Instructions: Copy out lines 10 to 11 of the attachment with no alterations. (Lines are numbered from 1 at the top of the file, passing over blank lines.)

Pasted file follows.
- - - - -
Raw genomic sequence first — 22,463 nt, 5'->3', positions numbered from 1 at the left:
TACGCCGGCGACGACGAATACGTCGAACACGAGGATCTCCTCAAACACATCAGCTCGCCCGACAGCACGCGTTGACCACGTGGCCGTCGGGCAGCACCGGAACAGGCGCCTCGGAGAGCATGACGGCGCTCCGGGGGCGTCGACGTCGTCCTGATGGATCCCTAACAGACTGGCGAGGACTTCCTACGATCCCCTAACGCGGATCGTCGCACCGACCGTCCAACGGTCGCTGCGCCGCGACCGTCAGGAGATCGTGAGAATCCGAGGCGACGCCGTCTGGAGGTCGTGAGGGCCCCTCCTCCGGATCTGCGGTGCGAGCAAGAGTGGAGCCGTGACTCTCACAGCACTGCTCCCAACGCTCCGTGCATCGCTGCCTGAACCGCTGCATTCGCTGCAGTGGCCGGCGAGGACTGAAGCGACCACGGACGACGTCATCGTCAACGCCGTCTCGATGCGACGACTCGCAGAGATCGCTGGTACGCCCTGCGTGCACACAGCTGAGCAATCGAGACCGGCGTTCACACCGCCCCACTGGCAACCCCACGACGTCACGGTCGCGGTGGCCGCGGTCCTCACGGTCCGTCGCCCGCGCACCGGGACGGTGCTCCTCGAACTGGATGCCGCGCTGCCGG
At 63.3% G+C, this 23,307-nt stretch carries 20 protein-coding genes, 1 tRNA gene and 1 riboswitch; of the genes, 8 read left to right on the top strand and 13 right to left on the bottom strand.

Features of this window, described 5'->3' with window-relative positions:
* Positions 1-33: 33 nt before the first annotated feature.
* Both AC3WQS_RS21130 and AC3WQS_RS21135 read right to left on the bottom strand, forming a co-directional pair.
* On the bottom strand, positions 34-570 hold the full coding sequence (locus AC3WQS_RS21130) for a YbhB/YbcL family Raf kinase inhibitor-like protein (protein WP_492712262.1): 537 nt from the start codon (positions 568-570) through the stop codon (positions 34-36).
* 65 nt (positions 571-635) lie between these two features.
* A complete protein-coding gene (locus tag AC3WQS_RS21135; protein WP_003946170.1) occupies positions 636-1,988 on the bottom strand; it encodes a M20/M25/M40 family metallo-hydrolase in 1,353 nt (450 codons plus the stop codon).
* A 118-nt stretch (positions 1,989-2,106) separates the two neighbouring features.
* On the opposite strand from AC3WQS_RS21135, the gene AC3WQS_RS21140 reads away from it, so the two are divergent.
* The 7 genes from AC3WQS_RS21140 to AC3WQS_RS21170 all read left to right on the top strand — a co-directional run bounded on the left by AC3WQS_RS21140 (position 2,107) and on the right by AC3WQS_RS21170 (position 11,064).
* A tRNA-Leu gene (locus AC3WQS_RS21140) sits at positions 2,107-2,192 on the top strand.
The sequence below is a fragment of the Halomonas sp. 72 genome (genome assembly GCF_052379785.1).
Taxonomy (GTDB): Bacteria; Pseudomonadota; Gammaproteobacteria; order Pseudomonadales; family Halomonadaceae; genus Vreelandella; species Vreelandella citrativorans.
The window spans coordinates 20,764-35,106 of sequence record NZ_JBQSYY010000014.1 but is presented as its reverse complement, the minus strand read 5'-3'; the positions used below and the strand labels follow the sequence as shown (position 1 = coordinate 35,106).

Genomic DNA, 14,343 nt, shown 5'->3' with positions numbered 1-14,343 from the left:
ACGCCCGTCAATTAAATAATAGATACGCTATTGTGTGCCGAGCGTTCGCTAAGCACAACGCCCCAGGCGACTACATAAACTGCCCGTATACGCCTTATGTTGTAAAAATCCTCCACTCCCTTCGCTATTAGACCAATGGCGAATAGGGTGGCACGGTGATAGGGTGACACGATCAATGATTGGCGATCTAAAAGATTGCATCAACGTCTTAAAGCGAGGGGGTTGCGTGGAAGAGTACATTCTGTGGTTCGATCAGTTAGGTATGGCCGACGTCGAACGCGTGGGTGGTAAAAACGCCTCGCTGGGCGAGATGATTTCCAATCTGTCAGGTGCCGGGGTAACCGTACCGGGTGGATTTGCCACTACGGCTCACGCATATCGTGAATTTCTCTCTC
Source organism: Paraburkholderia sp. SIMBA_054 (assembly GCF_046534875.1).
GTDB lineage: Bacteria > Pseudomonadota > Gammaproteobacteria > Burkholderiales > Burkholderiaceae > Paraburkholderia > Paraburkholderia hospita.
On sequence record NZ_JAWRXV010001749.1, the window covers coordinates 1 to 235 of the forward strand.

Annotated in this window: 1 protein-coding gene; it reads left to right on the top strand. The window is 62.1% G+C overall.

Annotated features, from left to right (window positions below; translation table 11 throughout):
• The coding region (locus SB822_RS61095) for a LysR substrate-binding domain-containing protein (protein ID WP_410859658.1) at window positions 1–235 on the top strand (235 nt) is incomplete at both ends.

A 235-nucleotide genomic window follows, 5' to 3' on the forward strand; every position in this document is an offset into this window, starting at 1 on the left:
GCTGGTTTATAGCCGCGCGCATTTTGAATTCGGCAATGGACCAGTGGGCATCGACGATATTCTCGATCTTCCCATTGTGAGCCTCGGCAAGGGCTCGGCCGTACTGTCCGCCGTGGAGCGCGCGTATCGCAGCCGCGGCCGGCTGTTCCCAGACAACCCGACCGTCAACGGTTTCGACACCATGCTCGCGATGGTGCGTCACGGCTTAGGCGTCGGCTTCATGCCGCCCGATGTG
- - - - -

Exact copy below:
* A 118-nt stretch (positions 1,989-2,106) separates the two neighbouring features.
* On the opposite strand from AC3WQS_RS21135, the gene AC3WQS_RS21140 reads away from it, so the two are divergent.